The article below explores how a networked citizenry can hold state officials to account, even in regimes that do not honor human rights.
Despite the risks, Chinese social media users are beating online censorship. Ai Weiwei, He Xie, an installation of 3,000 porcelain crabs / Photo: glasseyes view China sent its first email in 1987. It read, “Across the Great Wall, we can reach every corner in the world.”
In a sense, this man is no longer alone:
(Separately, an interesting discussion with Charlie Rose and Jeff Widener, the award-winning photojournalist who snapped the above “Tank man” photo that famously captured the spirit of Tiananmen ’89.)
While selling arms may be good business, Senator Paul asks if it may also be immoral, illegal, and strategically dubious:
Senator Chris Murphy adds that, inside Yemen, citizens think they are being targeted by a US bombing campaign, and this action is helping radicalize the Yemeni people against the West.
Despite objections from 27 senators, the sale passed the Senate. The other side of the debate argues that the sale was necessary because Saudi Arabia is fighting a militia backed by the Iranian government. For years Iran has conducted actions that destabilize the region, including support for terrorism and the pursuit of nuclear technology.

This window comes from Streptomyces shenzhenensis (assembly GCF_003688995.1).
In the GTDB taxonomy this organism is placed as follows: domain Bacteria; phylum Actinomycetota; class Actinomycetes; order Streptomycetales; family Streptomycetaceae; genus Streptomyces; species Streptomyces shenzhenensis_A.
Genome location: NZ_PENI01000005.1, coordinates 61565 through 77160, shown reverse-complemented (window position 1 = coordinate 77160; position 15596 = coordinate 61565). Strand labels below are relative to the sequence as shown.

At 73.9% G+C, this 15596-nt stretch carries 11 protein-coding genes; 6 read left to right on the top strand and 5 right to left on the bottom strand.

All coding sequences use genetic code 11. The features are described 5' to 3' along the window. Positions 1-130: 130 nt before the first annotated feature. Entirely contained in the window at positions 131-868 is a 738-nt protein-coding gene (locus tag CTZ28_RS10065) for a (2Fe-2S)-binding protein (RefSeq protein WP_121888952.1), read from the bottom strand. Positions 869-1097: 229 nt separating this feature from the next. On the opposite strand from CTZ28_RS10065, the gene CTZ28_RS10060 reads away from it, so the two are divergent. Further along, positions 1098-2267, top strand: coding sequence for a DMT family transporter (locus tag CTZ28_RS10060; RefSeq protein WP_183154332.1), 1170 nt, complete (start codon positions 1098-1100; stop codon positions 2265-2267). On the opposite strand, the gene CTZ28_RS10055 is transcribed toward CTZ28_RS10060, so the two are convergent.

The Hill praises the senators who forced the vote for reasserting Congress’s proper role with respect to conducting war and overseeing foreign policy:
This week, Sens. (R-Ky.), (D-Conn.), (R-Utah) and (D-Minn.) managed to singlehandedly do something that the rest of their colleagues would much rather avoid or ignore: They forced the Senate to debate the wisdom of continuing to provide Saudi Arabia with some of America’s best weaponry, no questions asked.
A nation-sized cult attacks a member who braves leaving.
North Korea has branded a UK-based diplomat who defected to South Korea as “human scum”. Thae Yong-ho, deputy envoy in London, and his family are now under the protection of the South. Without listing his name, the North’s Korean Central News Agency said the envoy had been accused of leaking secrets, embezzlement and child rape.
SWJ suggests that a systematic, analytical, game-theory-based approach to battlefield interrogations may be effective:
Journal Articles are typically longer works with more more analysis than the news and short commentary in the SWJ Blog. We accept contributed content from serious voices across the small wars community, then publish it here as quickly as we can, per our Editorial Policy, to help fuel timely, thoughtful, and unvarnished discussion of the diverse and complex issues inherent in small wars.
One of the more curious experiences I had after signing up to serve was being offered large sums (for a poor kid from North Carolina, mind you) to work as a defense contractor. Contractors take on the same tasks as soldiers, but earn pay that can be very high compared to the set military scale. The result of the DoD’s contracting focus is that America ends up with a surplus of contractors who hold positions that could be done by uniformed personnel for less expense. Veteran Special Forces operator Lloyd Sparks has written an insider’s account of working life in America’s defense industry, outlining its curious culture and contradictions; his views add weight to calls for reform.